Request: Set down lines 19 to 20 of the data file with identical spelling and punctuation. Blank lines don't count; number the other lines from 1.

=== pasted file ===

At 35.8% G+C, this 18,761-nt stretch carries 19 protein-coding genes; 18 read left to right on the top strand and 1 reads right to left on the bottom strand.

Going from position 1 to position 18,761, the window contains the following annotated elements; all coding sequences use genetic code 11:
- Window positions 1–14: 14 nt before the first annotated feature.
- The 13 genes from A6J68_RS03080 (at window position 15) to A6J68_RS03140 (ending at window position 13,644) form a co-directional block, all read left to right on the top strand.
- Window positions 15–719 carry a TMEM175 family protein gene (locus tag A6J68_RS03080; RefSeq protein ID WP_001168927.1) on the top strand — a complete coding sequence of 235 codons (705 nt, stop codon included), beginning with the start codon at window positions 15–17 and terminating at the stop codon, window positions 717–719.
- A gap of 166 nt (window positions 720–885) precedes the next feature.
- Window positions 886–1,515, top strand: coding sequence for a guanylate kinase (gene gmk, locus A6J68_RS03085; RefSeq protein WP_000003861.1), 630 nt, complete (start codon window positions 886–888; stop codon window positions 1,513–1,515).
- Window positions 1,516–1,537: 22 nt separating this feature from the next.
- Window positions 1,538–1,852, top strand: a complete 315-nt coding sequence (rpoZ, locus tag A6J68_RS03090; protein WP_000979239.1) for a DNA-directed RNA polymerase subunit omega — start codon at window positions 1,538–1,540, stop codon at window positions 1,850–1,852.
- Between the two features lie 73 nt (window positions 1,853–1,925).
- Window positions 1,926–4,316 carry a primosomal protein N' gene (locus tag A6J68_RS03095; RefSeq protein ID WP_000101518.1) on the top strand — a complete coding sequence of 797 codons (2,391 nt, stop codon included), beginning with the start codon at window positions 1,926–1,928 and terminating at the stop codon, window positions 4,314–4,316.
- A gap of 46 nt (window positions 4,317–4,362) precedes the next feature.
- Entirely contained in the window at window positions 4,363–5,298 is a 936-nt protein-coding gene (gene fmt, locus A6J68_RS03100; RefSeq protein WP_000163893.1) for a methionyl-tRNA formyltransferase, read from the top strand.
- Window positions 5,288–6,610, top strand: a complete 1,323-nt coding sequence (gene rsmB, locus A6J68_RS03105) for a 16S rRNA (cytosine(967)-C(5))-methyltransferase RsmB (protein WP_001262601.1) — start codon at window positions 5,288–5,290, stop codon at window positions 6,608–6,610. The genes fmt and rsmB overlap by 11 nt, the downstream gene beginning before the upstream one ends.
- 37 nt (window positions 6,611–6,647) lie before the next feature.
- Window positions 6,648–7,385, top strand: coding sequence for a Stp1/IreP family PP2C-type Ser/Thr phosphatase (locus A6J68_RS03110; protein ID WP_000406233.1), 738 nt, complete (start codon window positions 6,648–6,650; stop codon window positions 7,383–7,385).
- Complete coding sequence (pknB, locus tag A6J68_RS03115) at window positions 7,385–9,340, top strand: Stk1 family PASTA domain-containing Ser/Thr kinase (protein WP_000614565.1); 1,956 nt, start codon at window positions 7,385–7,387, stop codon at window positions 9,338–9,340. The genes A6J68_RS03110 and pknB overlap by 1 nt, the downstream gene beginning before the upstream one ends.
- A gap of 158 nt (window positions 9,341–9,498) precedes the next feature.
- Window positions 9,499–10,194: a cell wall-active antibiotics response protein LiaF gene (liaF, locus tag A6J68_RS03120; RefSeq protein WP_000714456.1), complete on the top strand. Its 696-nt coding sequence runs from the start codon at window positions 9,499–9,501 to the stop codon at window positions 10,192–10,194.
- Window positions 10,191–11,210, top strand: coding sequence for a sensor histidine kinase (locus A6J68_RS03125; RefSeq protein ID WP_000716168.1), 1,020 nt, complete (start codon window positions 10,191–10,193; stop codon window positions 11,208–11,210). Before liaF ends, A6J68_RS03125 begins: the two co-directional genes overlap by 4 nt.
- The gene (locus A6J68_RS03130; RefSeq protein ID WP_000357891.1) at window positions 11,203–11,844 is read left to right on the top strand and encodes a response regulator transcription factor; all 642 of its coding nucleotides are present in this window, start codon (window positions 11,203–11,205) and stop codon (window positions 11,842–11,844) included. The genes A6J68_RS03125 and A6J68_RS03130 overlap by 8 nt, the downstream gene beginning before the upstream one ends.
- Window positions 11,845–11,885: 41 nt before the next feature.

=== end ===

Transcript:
- Window positions 9,499–10,194: a cell wall-active antibiotics response protein LiaF gene (liaF, locus tag A6J68_RS03120; RefSeq protein WP_000714456.1), complete on the top strand. Its 696-nt coding sequence runs from the start codon at window positions 9,499–9,501 to the stop codon at window positions 10,192–10,194.
- Window positions 10,191–11,210, top strand: coding sequence for a sensor histidine kinase (locus A6J68_RS03125; RefSeq protein ID WP_000716168.1), 1,020 nt, complete (start codon window positions 10,191–10,193; stop codon window positions 11,208–11,210). Before liaF ends, A6J68_RS03125 begins: the two co-directional genes overlap by 4 nt.